Sports Psychology
The Basic Models of Psychology, Applied to Sports

    As with any field of study, there are a variety of ways to explain why people behave the way they do.  The 4 basic models of Psychology each attempt to provide a reasonable explanation for what sometimes seems to be very unusual behavior.  The basic concepts in any theoretical model of psychology determine how our dysfunctions are defined, what is seen as the source of our problems, what types of interventions will be effective in changing the behaviors, and the research methods that are used to measure the extent of problem and its outcomes.  Proponents of different models attend to and choose problems in different ways, and explain them differently.  Here is a simplified look at each model:
The Cognitive Model says that our problems can be traced to our thinking processes.  If we are what we think we are, then all problems are a result of faulty thinking processes.  Interventions help the person change their thinking patterns and expectations.  Evaluation comes through a combination of direct measurements, informal observations, and the insight of the person having the problems.  By improving our thought processes, we can improve our lives.
The Behavioral Model says that our problems are rooted in rewards and punishments we have received from past behaviors.  Difficulties occur when behaviors we have been conditioned to exhibit are viewed by others as inappropriate.  Interventions include training and reconditioning, so we will exhibit appropriate behaviors.  Research is conducted in a very scientific manner, with great quantities of data being gathered during direct observation of the individual.  By changing our behavior patterns, we can improve our lives.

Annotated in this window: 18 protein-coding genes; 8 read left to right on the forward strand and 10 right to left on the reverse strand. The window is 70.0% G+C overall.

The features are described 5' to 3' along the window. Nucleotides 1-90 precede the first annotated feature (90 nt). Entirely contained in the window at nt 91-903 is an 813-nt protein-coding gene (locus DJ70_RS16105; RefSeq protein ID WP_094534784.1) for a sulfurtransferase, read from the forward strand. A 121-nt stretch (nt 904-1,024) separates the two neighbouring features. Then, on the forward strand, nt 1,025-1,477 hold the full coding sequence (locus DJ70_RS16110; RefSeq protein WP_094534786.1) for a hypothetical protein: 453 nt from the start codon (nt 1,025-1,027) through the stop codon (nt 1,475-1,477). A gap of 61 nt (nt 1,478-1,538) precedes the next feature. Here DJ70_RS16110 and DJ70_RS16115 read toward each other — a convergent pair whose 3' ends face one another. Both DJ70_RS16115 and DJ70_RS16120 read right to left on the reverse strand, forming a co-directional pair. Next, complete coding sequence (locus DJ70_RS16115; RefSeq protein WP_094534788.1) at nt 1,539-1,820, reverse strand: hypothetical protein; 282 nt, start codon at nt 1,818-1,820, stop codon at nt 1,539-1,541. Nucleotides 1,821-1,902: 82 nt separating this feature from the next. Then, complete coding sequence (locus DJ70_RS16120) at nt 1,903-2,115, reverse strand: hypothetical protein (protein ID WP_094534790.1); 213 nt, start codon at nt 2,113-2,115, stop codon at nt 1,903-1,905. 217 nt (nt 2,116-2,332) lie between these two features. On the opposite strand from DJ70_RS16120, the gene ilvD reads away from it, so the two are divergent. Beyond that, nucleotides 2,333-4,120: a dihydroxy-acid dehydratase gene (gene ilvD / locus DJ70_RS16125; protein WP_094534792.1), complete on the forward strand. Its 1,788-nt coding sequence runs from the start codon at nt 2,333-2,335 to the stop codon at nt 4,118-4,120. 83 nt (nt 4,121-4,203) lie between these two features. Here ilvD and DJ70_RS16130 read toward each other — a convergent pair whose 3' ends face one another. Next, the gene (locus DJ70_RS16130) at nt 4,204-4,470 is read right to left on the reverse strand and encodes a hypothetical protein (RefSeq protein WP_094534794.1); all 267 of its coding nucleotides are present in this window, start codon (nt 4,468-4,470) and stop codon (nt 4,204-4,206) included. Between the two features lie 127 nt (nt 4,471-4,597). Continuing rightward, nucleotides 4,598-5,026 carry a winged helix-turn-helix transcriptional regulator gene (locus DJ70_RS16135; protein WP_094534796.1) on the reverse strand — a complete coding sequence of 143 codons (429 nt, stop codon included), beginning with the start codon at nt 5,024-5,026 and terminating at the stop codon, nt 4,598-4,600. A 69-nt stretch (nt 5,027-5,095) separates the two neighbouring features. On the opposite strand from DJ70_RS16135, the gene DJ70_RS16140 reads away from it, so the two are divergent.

The Humanistic Model says that our problems originate when we are prevented from being our complete selves.  It accepts that all people want to achieve self-actualization, and problems arise when obstacles hinder that process.   Interventions are designed to help the person be self-aware and to reach their full potential.  Measurement comes in the form of descriptive narratives that measure the person's quality of life.  By accepting ourselves fully for who we are, we can improve our lives.
The PsychoDynamic Model says that our problems stem from internal conflicts that we have not been able to resolve.  These problems are defined as self-destructive behaviors that are inconsistent with the person we seem to be, possibly creations of our unconscious mind.  Intervention includes analysis of the source events that caused our problems, and gaining insight into the motives for our behaviors.  Case studies are used to practice our analytical skills, and trace the effectiveness of our interventions.  By understanding the inner source of our problems, we can improve our lives.

    A major controversy for the entire field is the issue of causality.  As you can see above, even the experts do not agree on the exact causes of the problems that beset us.  An athlete may sincerely believe that some external factor is the cause of their dysfunctional behavior.  Objective examination may reveal that it is actually the athlete's perception of that factor that is causing the behavior.  More significantly, we cannot be completely certain whether a change in our behavior was caused by an effective strategy we chose, or by the mere fact that we were much more aware of that behavior, and changed it because we finally desired to.  There is probably no final answer to this paradox, though psychologists would certainly argue the proven results of the strategy they favor.

    There is a great deal of evidence that the most effective strategies are those that draw on a combination of different models.  Athletes appear to benefit most when they have multiple methods of resolving their personal issues.  From a scientific standpoint, the issue this raises is that it becomes much more difficult to evaluate the effectiveness of any one program, since we cannot be certain which strategy is having what effect.  The increase in variables causes controversy as proponents of different systems fight over why the intervention is being effective.  All in all, it still seems best to apply a balanced variety of techniques.  For this Course, the methods will be individually selected to meet the needs and philosophy of each student, and Our will be a combination of models.

    Before you proceed, it is important that you understand the basic principles of each of the main psychological models.  The links below will connect you to a series of pages that explain the important terminology, concepts, and applications of each model.
Cognitive Model
Behavioral Model
Humanistic Model
PsychoDynamic Model

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